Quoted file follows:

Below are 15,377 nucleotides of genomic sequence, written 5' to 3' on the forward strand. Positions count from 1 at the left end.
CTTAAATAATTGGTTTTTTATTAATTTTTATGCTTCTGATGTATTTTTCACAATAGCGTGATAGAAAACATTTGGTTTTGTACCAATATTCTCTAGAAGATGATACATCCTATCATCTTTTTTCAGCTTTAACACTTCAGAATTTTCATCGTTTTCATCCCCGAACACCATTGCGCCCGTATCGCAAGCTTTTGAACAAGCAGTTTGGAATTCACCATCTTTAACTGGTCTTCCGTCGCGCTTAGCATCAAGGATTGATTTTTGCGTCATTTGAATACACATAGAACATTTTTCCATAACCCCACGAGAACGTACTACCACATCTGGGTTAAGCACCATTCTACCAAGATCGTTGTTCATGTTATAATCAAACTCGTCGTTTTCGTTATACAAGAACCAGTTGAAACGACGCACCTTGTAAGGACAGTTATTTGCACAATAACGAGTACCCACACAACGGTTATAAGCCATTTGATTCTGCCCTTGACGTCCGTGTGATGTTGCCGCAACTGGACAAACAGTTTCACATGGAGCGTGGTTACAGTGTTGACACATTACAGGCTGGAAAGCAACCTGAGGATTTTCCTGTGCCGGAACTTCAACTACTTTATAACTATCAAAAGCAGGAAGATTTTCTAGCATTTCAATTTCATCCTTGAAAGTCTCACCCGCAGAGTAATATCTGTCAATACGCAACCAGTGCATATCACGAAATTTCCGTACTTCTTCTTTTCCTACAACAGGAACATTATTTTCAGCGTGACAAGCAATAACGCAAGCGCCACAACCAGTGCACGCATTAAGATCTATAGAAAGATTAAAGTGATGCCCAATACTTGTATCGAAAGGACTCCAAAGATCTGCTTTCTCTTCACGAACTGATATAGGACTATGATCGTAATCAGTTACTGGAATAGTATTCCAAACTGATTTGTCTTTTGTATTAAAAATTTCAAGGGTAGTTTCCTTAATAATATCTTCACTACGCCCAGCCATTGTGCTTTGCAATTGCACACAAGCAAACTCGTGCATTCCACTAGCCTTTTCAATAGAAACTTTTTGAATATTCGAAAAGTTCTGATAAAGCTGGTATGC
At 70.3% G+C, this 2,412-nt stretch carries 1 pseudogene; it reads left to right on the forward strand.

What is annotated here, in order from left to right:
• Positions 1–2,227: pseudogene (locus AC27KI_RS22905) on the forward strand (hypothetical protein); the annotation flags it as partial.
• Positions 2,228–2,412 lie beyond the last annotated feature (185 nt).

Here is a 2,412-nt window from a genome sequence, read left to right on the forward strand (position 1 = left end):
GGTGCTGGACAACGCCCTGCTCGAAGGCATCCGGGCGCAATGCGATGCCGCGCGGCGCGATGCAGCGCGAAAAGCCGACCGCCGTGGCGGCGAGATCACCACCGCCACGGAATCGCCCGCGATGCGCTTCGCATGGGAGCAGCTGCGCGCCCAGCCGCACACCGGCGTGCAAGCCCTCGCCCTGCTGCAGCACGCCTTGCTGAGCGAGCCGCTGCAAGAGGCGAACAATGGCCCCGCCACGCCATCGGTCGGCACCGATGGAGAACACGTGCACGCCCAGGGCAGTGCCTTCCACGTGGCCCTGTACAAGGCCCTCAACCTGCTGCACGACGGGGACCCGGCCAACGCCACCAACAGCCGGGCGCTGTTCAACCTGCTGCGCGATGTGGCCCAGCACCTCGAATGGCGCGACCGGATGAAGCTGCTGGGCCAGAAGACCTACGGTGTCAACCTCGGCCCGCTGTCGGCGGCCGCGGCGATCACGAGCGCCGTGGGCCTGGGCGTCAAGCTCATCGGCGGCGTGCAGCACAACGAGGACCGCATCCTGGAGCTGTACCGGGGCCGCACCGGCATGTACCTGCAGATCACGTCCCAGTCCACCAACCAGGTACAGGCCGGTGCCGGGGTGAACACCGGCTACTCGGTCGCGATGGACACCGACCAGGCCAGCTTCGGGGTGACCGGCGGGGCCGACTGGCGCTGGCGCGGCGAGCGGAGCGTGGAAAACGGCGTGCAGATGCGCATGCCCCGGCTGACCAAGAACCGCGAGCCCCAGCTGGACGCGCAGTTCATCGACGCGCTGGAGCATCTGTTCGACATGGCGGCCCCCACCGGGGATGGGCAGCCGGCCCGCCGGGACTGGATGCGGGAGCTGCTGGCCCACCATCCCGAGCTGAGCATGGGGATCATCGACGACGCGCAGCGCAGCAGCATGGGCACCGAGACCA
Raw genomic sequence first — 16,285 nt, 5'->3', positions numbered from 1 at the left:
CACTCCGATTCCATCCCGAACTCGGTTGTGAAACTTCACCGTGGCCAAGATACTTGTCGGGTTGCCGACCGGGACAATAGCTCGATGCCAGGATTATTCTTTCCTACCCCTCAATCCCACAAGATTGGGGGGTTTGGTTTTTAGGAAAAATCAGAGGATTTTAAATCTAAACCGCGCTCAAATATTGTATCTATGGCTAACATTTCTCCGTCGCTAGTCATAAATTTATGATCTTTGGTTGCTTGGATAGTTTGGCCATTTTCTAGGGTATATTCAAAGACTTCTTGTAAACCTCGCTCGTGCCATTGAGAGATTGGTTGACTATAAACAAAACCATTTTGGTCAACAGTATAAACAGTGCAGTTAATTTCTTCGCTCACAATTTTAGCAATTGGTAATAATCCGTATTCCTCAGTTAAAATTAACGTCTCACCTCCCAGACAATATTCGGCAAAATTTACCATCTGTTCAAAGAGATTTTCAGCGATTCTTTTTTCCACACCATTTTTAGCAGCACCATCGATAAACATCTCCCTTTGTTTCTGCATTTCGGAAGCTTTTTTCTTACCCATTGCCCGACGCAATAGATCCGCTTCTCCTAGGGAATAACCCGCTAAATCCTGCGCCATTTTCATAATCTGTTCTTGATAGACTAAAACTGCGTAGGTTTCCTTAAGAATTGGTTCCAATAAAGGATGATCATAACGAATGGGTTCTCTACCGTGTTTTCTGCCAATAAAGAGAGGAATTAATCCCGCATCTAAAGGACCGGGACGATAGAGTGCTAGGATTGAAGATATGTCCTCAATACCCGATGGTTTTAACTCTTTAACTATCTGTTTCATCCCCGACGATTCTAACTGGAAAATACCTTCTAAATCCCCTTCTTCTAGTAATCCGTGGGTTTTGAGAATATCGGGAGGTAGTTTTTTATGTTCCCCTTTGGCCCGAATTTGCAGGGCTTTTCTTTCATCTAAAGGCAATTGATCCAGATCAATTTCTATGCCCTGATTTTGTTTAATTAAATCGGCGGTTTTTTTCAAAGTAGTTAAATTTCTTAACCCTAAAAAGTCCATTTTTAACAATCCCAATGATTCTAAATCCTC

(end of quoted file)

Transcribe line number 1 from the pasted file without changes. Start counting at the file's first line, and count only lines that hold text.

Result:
Below are 15,377 nucleotides of genomic sequence, written 5' to 3' on the forward strand. Positions count from 1 at the left end.